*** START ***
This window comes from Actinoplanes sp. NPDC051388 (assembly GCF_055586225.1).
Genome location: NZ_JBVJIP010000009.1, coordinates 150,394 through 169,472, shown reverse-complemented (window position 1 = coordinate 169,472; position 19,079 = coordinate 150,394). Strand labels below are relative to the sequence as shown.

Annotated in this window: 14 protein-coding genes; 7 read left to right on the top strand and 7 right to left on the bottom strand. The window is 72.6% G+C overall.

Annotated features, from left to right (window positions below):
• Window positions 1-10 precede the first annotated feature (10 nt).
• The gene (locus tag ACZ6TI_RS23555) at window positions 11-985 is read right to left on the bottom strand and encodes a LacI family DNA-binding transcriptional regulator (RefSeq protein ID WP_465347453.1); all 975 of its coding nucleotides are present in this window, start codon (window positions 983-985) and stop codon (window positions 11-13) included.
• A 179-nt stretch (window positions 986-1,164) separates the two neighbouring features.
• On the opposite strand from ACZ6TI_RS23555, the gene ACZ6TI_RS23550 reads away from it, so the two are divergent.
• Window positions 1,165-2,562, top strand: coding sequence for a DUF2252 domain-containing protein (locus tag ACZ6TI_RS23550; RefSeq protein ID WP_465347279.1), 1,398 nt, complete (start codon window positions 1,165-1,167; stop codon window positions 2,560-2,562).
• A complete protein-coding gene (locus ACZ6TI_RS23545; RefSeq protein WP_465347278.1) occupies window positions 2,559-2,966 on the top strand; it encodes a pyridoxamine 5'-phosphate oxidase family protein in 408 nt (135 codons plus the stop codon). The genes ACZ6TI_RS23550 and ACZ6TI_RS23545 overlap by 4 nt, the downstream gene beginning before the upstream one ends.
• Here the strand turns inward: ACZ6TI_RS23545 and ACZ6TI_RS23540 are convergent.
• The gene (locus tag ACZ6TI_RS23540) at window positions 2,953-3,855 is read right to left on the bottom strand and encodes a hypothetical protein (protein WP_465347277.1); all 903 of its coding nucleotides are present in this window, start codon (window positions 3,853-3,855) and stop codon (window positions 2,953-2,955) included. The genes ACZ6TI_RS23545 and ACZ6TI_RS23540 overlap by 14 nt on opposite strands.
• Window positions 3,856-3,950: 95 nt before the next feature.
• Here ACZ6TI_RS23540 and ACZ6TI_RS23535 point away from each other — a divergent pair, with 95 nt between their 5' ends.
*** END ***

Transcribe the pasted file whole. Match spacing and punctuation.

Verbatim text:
This window comes from Actinoplanes sp. NPDC051388 (assembly GCF_055586225.1).
Genome location: NZ_JBVJIP010000009.1, coordinates 150,394 through 169,472, shown reverse-complemented (window position 1 = coordinate 169,472; position 19,079 = coordinate 150,394). Strand labels below are relative to the sequence as shown.

Annotated in this window: 14 protein-coding genes; 7 read left to right on the top strand and 7 right to left on the bottom strand. The window is 72.6% G+C overall.

Annotated features, from left to right (window positions below):
• Window positions 1-10 precede the first annotated feature (10 nt).
• The gene (locus tag ACZ6TI_RS23555) at window positions 11-985 is read right to left on the bottom strand and encodes a LacI family DNA-binding transcriptional regulator (RefSeq protein ID WP_465347453.1); all 975 of its coding nucleotides are present in this window, start codon (window positions 983-985) and stop codon (window positions 11-13) included.
• A 179-nt stretch (window positions 986-1,164) separates the two neighbouring features.
• On the opposite strand from ACZ6TI_RS23555, the gene ACZ6TI_RS23550 reads away from it, so the two are divergent.
• Window positions 1,165-2,562, top strand: coding sequence for a DUF2252 domain-containing protein (locus tag ACZ6TI_RS23550; RefSeq protein ID WP_465347279.1), 1,398 nt, complete (start codon window positions 1,165-1,167; stop codon window positions 2,560-2,562).
• A complete protein-coding gene (locus ACZ6TI_RS23545; RefSeq protein WP_465347278.1) occupies window positions 2,559-2,966 on the top strand; it encodes a pyridoxamine 5'-phosphate oxidase family protein in 408 nt (135 codons plus the stop codon). The genes ACZ6TI_RS23550 and ACZ6TI_RS23545 overlap by 4 nt, the downstream gene beginning before the upstream one ends.
• Here the strand turns inward: ACZ6TI_RS23545 and ACZ6TI_RS23540 are convergent.
• The gene (locus tag ACZ6TI_RS23540) at window positions 2,953-3,855 is read right to left on the bottom strand and encodes a hypothetical protein (protein WP_465347277.1); all 903 of its coding nucleotides are present in this window, start codon (window positions 3,853-3,855) and stop codon (window positions 2,953-2,955) included. The genes ACZ6TI_RS23545 and ACZ6TI_RS23540 overlap by 14 nt on opposite strands.
• Window positions 3,856-3,950: 95 nt before the next feature.
• Here ACZ6TI_RS23540 and ACZ6TI_RS23535 point away from each other — a divergent pair, with 95 nt between their 5' ends.